Thursday, March 25, 2010

Iran's P2P Cultural Diplomacy?

While various PD initiatives around the world currently making the news focus mainly on information techniques, Iran is apparently trying to (also) adopt a more relational, engaging and 'understanding' approach, by providing a forum for discussion on the very pertinent topic of "Multiculturalism and Global Community." The conference, which will take place in July this year, will focus on three main themes: cultural diversity, Islam, and Iran.

Culture: Diversity or Integrity
  1. Multiculturalism and Global Peace
  2. Asia: Diversity or Unity in Cultures
  3. Intercultural Dialogue: Approaches and Outcomes
  4. Media, Communication and Common Good
  5. Globalization, Religion and Common Good
Islam: New Challenges, New Perspectives
  1. Islam and the Crisis of Modern Man
  2. Islam and Other Faiths: Truth or Salvation
  3. Islam and Woman: Rights and Commitments
  4. Islam: Traditionalism or Modernism
  5. Islam and Revivalism: Needs and Necessities
  6. Islam: Spirituality, Morality and Jurisprudence
Iran: Realities and Appearances
  1. Iran, Religious State and International Challenges
  2. Iran and the Middle East
  3. Iran and New Generation: Gap or Conflict
  4. Iran and International Society: Contraction or Expansion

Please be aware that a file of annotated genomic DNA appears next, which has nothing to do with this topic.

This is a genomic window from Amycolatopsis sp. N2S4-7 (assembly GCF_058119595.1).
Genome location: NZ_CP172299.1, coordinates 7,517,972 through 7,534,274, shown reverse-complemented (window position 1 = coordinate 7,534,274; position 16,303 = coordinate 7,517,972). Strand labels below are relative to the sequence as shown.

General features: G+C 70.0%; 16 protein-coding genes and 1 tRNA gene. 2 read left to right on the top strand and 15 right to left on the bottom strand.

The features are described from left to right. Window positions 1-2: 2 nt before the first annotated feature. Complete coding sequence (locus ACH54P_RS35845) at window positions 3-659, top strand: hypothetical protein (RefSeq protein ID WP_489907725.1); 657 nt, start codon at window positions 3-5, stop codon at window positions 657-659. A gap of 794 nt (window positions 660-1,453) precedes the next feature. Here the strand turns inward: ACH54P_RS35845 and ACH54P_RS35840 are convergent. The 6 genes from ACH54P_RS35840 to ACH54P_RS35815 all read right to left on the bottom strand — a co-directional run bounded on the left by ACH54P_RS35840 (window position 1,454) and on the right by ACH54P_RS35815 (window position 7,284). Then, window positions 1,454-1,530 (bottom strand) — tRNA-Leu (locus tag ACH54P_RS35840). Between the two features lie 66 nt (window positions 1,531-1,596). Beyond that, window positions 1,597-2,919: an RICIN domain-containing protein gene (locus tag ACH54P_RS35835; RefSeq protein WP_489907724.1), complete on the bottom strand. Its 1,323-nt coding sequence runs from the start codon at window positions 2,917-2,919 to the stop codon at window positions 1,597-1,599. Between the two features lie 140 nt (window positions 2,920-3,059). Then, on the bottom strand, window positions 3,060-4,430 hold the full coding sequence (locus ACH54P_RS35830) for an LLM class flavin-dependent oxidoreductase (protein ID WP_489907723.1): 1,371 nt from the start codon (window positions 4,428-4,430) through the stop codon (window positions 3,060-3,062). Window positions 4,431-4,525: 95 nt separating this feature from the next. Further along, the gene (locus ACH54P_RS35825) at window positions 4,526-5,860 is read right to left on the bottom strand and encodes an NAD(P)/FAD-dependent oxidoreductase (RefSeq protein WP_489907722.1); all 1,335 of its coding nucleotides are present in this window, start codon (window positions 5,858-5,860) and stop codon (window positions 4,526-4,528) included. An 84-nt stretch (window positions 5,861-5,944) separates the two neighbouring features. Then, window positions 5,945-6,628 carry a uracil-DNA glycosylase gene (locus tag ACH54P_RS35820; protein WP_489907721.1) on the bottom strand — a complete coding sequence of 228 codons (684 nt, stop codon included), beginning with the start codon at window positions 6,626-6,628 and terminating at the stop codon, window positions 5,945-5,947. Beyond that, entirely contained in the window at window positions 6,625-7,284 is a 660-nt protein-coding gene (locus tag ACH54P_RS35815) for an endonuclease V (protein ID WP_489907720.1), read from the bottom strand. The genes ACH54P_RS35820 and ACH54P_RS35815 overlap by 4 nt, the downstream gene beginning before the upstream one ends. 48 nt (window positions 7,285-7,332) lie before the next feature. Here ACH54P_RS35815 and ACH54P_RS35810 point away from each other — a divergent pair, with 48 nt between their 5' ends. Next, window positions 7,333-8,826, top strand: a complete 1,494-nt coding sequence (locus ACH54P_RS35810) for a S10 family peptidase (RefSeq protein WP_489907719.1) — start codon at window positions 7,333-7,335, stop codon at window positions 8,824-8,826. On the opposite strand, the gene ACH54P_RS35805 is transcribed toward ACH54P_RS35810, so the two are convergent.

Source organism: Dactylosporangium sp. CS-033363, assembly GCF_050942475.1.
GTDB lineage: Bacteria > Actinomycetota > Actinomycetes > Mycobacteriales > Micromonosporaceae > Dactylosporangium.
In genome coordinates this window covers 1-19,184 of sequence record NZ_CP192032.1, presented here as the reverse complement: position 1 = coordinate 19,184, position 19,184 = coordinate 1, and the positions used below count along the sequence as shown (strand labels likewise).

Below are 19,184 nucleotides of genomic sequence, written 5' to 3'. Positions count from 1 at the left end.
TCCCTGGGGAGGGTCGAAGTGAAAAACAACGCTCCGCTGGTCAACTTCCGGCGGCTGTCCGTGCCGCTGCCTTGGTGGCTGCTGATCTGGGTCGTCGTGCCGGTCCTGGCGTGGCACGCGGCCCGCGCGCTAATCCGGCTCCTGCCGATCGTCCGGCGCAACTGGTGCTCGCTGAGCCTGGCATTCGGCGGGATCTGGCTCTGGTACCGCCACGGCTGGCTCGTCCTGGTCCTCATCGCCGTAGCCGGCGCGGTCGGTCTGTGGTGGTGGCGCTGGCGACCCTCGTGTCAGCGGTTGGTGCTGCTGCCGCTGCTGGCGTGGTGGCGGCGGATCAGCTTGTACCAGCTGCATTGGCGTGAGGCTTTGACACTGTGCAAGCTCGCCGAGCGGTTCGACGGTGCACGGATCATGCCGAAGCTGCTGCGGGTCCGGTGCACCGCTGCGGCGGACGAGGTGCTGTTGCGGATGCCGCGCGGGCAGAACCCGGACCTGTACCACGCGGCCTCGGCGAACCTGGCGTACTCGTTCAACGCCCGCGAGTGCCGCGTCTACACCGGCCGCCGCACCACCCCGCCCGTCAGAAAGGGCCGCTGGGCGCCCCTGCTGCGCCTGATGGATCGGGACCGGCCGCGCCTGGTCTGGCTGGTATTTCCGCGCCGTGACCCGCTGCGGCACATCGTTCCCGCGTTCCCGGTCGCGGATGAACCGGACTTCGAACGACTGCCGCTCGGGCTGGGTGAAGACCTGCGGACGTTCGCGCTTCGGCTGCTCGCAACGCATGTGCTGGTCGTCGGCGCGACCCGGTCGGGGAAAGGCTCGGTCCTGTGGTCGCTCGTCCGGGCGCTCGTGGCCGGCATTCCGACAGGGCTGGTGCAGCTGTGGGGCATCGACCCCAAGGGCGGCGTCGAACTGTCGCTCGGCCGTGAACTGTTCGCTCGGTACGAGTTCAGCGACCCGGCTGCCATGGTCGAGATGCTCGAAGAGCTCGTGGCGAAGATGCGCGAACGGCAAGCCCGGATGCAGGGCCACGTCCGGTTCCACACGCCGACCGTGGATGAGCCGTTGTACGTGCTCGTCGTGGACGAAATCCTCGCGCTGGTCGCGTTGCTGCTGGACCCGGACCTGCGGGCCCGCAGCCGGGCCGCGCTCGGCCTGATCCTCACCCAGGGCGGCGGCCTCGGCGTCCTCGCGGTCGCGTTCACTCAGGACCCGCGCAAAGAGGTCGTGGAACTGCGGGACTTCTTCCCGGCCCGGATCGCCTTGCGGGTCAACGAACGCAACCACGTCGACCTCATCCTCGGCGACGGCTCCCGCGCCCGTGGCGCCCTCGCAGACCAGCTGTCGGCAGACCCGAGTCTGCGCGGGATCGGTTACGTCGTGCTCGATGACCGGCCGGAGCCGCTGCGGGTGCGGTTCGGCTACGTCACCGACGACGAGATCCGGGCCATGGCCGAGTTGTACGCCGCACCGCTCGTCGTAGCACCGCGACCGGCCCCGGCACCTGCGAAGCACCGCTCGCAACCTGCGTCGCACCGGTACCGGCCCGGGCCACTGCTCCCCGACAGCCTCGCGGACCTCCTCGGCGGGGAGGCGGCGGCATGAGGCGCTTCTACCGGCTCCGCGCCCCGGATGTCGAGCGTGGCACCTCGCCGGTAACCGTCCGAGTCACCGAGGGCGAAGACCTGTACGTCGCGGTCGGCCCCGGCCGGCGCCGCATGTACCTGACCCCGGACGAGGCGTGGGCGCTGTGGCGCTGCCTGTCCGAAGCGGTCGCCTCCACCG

5. Cultures and Religions in Iran: Heterogeneous or Homogeneous Society

More interesting, however, are the members of the "Scientific Board," who come not only from Iran and Indonesia, but also from universities of Georgetown, Indiana, and Creighton. The conference has special discounts for students, and offers help with all the visa arrangements. So in case you're interested in paying a visit to the land of Cyrus the Great (or the Grand Ayatollah, depending on your "interests"), you should register and submit your paper abstract now.

People-to-people interactions and such international "scholarly meetings" are a major component of cultural diplomacy, especially when the subject matter itself focuses on culture. It's great to see that despite all the rhetoric from all (involved and irrelevant) sides, it seems that such lower-level interactions are still open to willing enthusiasts. And well, this demonstrates that Iran is not dormant and is actively trying to establish itself, stronger, as a leader in the Islamic world in matters of diversity and cultural dialogue (at least at an academic level): something that should not be ignored or readily dismissed by those concerned about the developments in the region, especially given the "credibility deficit" of the US and the Europeans there. Also, it is important to remember that it was Iran's reformist President Khatami who suggested and started the Dialogue Among Civilizations initiative in 2000.

Perhaps, after all, this is the right way to go about the problem Iran poses, instead of further sanctions that will only harm the people, strengthen the regime, force it to close in even further, and radicalize what (at least) used to be the most pro-American public in the Greater Middle East. But this requires long-term strategic thinking, does not yield readily available quantitative results, does not involve the military and thus, runs the risk of being neglected by those who demand measures, budgets, and quick, immediate outcomes.

(Image from the conference website)



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